The Amsterdam University College (AUC) is a joint institute founded by the University of Amsterdam (UoA) and VU University Amsterdam (VU) in 2008. The AUC offers a Bachelor’s (Honours) programme in liberal arts and sciences. Under its motto, ‘Excellence and Diversity in a Global City’, the AUC brings students from all over the world together in a selective and residential
English programme. This prominent institution is to be housed in a new building located in the heart of the Amsterdam sciences: the Science Park, where Aronsohn also advised during the design and (new) construction of the UoA Faculty of Science and research institute AMOLF.

Project information


Project managment




University of Amsterdam (UoA),


Mecanoo Architects, Delft

Project size

5.800 m2 GFA

Start of project




Consulting services

Construction management including post occupancy, European procurement of works, Safety and health coordination, site supervision
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The new housing for the Amsterdam University College envelopes approximately 5.800m2 GFA of classrooms, a library, a restaurant, a common room, project spaces, conference rooms and workspaces. With its characteristic zigzag roof and Corten steel façade finishing, the building has a striking appearance that contrasts with the more formal, business-like architecture of the Science Park that lies beyond. On the inside, the building’s style becomes apparent through its distinct daylighting and extensive lines of sight across the three rectangular open spaces and broad staircases, which form meeting spots for students and teachers.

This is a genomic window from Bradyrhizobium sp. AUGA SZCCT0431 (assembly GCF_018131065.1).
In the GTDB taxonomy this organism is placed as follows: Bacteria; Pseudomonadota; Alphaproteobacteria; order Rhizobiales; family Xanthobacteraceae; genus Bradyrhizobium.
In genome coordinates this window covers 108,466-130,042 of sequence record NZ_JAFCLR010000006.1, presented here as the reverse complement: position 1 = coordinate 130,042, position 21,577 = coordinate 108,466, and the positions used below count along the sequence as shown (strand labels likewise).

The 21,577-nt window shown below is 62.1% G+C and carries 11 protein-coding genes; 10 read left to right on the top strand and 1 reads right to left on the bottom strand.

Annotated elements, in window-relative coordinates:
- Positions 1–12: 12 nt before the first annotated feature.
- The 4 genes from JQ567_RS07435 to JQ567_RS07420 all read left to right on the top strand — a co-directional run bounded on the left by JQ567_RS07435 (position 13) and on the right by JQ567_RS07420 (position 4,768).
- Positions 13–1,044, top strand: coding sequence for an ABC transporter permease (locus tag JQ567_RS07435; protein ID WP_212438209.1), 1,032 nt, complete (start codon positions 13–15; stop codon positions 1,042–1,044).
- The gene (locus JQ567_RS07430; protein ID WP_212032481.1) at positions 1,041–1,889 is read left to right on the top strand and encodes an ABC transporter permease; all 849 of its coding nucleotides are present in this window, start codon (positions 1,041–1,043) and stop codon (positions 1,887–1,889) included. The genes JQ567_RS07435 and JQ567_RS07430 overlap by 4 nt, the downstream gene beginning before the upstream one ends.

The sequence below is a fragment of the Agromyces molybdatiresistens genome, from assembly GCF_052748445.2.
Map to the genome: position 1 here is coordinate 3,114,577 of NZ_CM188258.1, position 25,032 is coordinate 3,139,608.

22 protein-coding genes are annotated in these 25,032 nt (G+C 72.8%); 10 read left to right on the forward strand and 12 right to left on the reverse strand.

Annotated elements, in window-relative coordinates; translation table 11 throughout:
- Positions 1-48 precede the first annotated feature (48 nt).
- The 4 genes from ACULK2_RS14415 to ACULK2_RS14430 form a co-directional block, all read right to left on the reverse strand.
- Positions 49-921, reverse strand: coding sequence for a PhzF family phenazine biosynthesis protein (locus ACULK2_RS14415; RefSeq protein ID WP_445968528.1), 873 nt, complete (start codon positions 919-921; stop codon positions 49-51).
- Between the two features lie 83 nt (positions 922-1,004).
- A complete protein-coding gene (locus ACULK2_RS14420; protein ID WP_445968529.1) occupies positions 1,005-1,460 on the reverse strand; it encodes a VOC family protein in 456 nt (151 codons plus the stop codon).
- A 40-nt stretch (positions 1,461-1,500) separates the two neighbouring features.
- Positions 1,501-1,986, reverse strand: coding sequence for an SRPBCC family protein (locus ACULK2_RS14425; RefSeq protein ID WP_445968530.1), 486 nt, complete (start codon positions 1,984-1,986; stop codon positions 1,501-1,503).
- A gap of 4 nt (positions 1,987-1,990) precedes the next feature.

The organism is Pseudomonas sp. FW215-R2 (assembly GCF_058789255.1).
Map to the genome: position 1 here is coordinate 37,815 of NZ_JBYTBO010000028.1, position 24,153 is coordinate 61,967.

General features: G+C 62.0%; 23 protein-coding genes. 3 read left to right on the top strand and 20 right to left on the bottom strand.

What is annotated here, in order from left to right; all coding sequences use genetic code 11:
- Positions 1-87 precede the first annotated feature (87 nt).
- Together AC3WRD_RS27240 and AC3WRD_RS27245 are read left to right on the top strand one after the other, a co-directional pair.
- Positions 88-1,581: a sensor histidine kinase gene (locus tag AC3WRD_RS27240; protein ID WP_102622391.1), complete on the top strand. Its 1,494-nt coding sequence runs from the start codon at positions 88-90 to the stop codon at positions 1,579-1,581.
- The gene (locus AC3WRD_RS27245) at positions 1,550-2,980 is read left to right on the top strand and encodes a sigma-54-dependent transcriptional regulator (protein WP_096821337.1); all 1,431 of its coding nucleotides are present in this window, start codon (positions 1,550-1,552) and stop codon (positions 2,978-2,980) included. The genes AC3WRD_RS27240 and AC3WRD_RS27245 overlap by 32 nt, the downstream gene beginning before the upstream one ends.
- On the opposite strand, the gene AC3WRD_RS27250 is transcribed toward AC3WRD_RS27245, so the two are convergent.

The Amsterdam University College is a sustainable building. The Greencalc+ score is determined on a building index of 200. The compact construction mass makes for an optimal balance between façade surface and floor surface, and the proportion of open to closed façade area has been optimized. The building utilizes geothermal heat pumps and concrete core temperature control. The large roof surface is richly covered with stonecrop (sedum), improving insulation and water absorption. Finally, the application of motion sensors and daylight detection systems add to the building’s sustainability.

The project has been tendered using an Engineer and Build procedure; the designers’ and contractors’ subsequent, intensive cooperation has resulted in an optimized design. This is a procedure that Aronsohn successfully employs in an increasing number of projects.